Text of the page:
No Man’s Land

No Man’s Land: Globalization, Territory, and Clandestine Groups in Southeast Asia

Ithaca and London: Cornell University Press, 2010

Singapore: NUS Press, 2011 (in Asia and Oceania)

Finalist, 2011 Bernard Schwartz Book Award, Asia Society

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The increased ability of clandestine groups to operate with little regard for borders or geography is often taken to be one of the dark consequences of a brave new globalized world. Yet even for terrorists and smugglers, the world is not flat; states exert formidable control over the technologies of globalization, and difficult terrain poses many of the same problems today as it has throughout human history.

In No Man’s Land, Justin V. Hastings examines the complex relationship that illicit groups have with modern technology—and how and when geography still matters. Based on often difficult fieldwork in Southeast Asia, Hastings traces the logistics networks, command and control structures, and training programs of three distinct clandestine organizations: the terrorist group Jemaah Islamiyah, the insurgent Free Aceh Movement, and organized criminals in the form of smugglers and maritime pirates. Hastings also compares the experiences of these groups to others outside Southeast Asia, including al-Qaeda, the Tamil Tigers, and the Somali pirates.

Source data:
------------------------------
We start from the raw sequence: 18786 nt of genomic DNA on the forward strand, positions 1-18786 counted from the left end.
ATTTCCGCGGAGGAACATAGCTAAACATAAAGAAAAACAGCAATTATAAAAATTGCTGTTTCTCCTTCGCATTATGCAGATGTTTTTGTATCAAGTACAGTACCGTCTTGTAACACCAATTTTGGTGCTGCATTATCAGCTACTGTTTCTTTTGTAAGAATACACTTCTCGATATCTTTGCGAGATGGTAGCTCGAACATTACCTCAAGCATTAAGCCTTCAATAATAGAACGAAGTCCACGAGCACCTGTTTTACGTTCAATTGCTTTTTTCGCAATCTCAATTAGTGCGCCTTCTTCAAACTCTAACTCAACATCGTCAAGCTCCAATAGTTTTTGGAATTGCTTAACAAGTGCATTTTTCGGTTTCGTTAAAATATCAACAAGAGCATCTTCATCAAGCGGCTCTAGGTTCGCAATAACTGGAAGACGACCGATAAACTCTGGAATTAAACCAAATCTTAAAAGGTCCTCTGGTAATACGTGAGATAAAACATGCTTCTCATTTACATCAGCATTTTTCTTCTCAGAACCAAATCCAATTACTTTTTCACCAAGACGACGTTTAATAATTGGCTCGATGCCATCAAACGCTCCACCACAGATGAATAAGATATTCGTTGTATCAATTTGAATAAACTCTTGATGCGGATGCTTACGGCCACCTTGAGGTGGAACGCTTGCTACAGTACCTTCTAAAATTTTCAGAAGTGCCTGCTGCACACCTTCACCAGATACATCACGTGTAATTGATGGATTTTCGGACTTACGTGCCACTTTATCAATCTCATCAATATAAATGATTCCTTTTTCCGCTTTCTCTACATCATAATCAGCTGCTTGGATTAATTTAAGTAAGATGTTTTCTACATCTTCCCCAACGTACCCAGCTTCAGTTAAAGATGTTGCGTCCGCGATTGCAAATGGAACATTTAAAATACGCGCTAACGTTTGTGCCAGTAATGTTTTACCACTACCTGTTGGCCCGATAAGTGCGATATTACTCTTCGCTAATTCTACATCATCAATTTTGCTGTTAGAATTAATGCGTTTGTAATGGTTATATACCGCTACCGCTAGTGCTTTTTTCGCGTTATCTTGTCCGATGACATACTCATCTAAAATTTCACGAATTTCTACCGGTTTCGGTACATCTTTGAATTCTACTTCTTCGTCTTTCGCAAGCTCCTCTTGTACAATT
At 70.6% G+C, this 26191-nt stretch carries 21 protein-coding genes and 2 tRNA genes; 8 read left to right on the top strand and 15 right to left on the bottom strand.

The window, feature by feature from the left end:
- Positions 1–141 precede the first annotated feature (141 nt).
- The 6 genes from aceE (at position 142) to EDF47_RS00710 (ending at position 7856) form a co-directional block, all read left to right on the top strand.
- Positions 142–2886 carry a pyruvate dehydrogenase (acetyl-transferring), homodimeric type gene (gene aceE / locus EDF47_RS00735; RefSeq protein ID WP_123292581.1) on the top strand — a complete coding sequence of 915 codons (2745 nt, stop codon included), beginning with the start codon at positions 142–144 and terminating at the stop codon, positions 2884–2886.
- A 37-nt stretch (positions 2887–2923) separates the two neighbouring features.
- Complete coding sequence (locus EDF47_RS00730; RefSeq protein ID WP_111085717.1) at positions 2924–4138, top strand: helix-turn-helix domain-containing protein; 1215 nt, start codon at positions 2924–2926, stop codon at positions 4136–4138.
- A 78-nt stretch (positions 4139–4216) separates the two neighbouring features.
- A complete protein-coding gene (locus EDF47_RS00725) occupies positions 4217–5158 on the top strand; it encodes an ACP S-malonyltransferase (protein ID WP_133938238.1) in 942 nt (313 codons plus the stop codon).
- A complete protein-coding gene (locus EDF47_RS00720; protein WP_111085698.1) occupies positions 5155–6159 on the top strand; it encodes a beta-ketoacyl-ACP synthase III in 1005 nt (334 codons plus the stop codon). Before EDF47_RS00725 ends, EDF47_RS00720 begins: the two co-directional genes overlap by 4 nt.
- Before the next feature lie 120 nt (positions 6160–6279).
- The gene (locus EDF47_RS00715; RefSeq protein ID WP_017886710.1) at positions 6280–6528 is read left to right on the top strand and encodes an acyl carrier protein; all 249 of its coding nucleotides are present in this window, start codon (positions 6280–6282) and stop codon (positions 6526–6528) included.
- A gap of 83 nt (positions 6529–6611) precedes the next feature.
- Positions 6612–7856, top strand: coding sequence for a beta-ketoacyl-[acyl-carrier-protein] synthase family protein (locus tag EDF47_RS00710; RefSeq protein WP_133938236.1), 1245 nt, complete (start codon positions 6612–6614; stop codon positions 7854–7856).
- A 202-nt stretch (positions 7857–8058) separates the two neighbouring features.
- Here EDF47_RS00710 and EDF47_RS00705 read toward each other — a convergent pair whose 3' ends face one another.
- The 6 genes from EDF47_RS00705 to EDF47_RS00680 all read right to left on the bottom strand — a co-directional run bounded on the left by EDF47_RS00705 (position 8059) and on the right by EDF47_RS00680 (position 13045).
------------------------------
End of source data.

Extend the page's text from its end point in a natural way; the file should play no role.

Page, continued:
Through reportage, memoirs, government archives, interrogation documents, and interviews with people on both sides of the law, he finds that despite their differences, these organizations are constrained and shaped by territory and technology in similar ways. In remote or hostile environments, where access to the infrastructure of globalization is limited, clandestine groups must set up their own costly alternatives. Even when successful, Hastings concludes, criminal, insurgent and terrorist organizations are not nearly as mobile as pessimistic views of the sinister side of globalization might suggest.

“Engaging and accessible, No Man’s Land is a fascinating book on extremely timely and important topics—terrorism, insurgency, and cross-border crime.”—Peter Andreas, Brown University, author of Blue Helmets and Black Markets.

No Man’s Land is a useful and original contribution to the literature on terrorism from the perspective of political geography. It provides a different perspective from mainstream terrorism and strategic studies and gives a useful counter to the sometimes bloated claims of the advocates of globalization. Just as realists in International Relations argue that globalization has not meant the end of the state, Justin V. Hastings makes a compelling argument that territory matters and that it is not passé, despite the emergence of the global interlinked economy.”—Andrew T. H. Tan, Convenor for International Studies, University of New South Wales

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